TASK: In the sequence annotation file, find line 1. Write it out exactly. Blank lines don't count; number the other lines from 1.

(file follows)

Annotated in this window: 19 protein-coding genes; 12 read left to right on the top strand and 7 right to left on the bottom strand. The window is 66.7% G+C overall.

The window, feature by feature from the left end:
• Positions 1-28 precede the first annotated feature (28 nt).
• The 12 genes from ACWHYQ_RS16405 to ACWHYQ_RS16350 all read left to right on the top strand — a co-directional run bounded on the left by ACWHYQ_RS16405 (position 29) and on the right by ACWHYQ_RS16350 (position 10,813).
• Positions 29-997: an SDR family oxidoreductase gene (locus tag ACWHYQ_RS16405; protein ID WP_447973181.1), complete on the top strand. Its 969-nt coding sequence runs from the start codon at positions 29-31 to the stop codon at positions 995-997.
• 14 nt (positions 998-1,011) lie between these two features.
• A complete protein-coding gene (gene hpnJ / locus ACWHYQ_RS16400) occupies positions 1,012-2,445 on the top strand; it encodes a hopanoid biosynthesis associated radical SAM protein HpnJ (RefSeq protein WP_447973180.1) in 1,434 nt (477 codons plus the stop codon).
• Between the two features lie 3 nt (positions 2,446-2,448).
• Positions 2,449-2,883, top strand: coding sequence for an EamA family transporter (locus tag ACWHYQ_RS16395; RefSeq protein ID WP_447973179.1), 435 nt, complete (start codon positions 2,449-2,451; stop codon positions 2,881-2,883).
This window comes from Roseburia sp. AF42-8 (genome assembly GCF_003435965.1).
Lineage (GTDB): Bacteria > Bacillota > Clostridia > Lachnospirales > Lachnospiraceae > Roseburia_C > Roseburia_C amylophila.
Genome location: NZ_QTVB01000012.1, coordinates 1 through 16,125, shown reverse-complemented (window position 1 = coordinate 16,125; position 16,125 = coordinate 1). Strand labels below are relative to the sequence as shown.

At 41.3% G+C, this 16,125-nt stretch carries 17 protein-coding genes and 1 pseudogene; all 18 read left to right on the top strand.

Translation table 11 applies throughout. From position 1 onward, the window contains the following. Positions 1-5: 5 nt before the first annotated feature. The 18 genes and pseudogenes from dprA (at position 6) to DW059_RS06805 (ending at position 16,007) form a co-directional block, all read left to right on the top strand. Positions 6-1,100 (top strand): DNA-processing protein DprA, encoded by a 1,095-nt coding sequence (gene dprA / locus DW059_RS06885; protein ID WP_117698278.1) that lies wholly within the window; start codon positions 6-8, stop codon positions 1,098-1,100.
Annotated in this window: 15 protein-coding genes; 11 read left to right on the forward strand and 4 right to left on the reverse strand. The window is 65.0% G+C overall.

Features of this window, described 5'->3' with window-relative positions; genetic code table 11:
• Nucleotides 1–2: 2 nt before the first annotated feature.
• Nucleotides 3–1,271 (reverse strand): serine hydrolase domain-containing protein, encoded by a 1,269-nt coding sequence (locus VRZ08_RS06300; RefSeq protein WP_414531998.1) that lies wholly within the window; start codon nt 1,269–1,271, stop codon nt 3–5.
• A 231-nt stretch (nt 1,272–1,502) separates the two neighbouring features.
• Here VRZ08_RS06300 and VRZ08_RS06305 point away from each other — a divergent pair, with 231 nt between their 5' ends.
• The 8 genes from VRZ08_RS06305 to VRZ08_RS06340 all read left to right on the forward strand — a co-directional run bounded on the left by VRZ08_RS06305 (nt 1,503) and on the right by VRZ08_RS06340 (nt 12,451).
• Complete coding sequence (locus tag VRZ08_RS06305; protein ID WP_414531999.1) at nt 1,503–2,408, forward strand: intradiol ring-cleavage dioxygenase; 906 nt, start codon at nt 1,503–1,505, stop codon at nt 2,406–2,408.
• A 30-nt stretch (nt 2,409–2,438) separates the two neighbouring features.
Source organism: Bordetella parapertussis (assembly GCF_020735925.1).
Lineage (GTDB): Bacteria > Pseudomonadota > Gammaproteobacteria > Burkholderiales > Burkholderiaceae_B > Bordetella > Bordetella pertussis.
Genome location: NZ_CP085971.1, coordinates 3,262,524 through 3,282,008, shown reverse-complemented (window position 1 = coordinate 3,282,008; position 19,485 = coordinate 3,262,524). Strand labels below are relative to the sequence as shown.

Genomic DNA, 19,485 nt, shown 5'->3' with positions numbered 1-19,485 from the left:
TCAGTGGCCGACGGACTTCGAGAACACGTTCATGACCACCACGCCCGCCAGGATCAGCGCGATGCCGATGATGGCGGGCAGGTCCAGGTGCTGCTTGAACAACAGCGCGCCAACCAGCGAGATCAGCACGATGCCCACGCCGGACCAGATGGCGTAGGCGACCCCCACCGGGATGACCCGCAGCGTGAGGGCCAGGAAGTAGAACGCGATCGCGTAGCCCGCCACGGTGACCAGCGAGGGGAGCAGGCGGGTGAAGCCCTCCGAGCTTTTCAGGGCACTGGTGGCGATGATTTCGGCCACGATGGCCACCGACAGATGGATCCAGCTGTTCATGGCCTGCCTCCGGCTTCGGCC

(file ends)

Annotated in this window: 19 protein-coding genes; 12 read left to right on the top strand and 7 right to left on the bottom strand. The window is 66.7% G+C overall.